All or Nothing

We have spent the past few days sailing up the coast of the Costa del Sol. The few hundred metre strip that lies between the sea and the steep craggy hills inland, is shockingly built up. Apartment block, after apartment block after apartment block, interspersed with huge holiday home complexes and stark fronted hotels follow the coastline for miles and miles. Rick and I sit wondering where all the people come from to fill such an abundance of accommodation. There did look to be an incredible coast road to bring all the crowds, we have glimpsed it frequently for almost the whole of the three days sailing, winding its way through the hills and across the valleys on a string of high bridges.

Huge bridges spanned the valleys all the way up the coast, such as here just west of Herradura.

The back drop may have been unchanging but the weather and sailing conditions have not, as everybody has told us the wind here appears to be all or nothing. 

We left Duquesa on Tuesday having said goodbye to Phil and Julia and thanked Kieth and Dianne for a fantastic evening in there beautiful villa, grateful that we seemed to have a bit of wind at last. As soon as we left the marina we realized that we had in fact more than just a bit of wind, it was almost directly behind us, so we flew just the Genoa and the boat sailed along happily at about seven knots. The swell was however right on the beam (side of the boat) so we were  rocking and rolling quite vigorously from side to side, preparation of lunch was a bit harder than normal, luckily Diane had given us the left overs from the BBQ the night before and so I could just pop a sausage in a roll with some HP sauce, job done.

As the afternoon progressed the winds built until we were well reefed in F6-7 we spotted one gust of 60kts, the swell increased as well with one wave actually crashing over the rear quarter into the cockpit. Needless to say we were happy to arrive and tie up at Puerto Feungirola.The wind continued to howl through the night and the forecast for the next day was for much of the same so we holed up and spent the day catching up on the myriad jobs that have built up over the last couple of weeks including giving the dingy some much needed love and attention.

What a difference a day makes, we left early on Wednesday morning heading to an anchorage in the bay at Herradura. There was absolutely no wind and a thick mist came down, hanging heavily in the air, it was quite surreal motoring through a completely still and silent sea, surrounded by nothingness. We were both struggling to keep watch, our eyes straining to find something in the whiteness, grateful again for the AIS system and with our main sail up, not in the hope of it driving us forward, but to make us more visible. We were compensated by the arrival of a huge pod of dolphins, our path took us right through the middle of them, there were dolphins everywhere.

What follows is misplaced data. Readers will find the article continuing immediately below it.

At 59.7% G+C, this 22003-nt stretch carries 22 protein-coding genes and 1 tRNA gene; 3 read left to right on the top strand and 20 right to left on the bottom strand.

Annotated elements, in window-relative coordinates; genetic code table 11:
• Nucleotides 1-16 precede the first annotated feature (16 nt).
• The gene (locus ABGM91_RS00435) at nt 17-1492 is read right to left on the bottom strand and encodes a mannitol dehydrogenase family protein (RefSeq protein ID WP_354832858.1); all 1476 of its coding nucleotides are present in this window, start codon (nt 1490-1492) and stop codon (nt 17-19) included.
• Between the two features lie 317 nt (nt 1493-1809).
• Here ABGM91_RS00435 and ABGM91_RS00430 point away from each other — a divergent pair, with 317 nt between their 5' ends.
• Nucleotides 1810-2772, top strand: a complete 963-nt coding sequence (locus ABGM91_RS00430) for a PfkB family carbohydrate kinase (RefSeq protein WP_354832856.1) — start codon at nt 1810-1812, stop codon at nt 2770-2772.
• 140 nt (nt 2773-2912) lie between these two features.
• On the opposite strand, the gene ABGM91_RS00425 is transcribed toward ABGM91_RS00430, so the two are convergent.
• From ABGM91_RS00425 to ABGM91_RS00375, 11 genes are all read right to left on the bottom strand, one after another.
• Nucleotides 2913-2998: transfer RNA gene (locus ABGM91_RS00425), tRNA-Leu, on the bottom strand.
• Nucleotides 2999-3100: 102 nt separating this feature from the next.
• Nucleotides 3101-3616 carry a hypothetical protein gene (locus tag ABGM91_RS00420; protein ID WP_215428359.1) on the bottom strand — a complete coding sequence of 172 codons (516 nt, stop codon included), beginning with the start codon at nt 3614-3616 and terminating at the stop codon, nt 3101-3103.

Dolphin swimming beside the boat.

 
  
As we arrived at Herradura the mist cleared and we dropped our anchor at the quiet end of the bay about 300m off the beach. Unfortunately in the time it took for me to swim into the beach and back, we seemed to have put a sign up saying “anchor here”, two boats full of noisy day trippers had anchored within a few metres of us. Rather annoying when they had a square mile of bay to find a space in, finally they left around eight and we had a tranquil night .

We woke to another day of zero winds but thankfully the mist didn’t reappear and we had quite a magical sail, well motor. The sea was dead flat and appeared almost like oil as it reflected the sun, we hardly spotted another vessel for the whole of the six hours, it was as if we had the coast to ourselves, with just the dolphins for company. Again we saw dozens of them, including a mother and calf that swam in our bow wave for a few minutes just under my feet! The landscape had become even more hilly and quite dramatic in places. The buildings had thinned out but been replaced with equally ugly acres of plastic, forming giant polytunnels that meet the demand for fruit and vegetables by the supermarkets of Northern Europe.

 

Acres of polytunnels


We are now moored up in Almerimar a rather strange place, a huge but friendly marina that looks like it was built with a whole new town around it. The building looks complete but only half the accommodation is filled, I guess that it may be one of the casualties of the Spanish recession.

Matt, Robyn and Rachael have just arrived (unfortunately Hugo has just started a new job and was unable to join us) and we are planning to head towards Ibiza over the next couple of days.

2 thoughts on “All or Nothing

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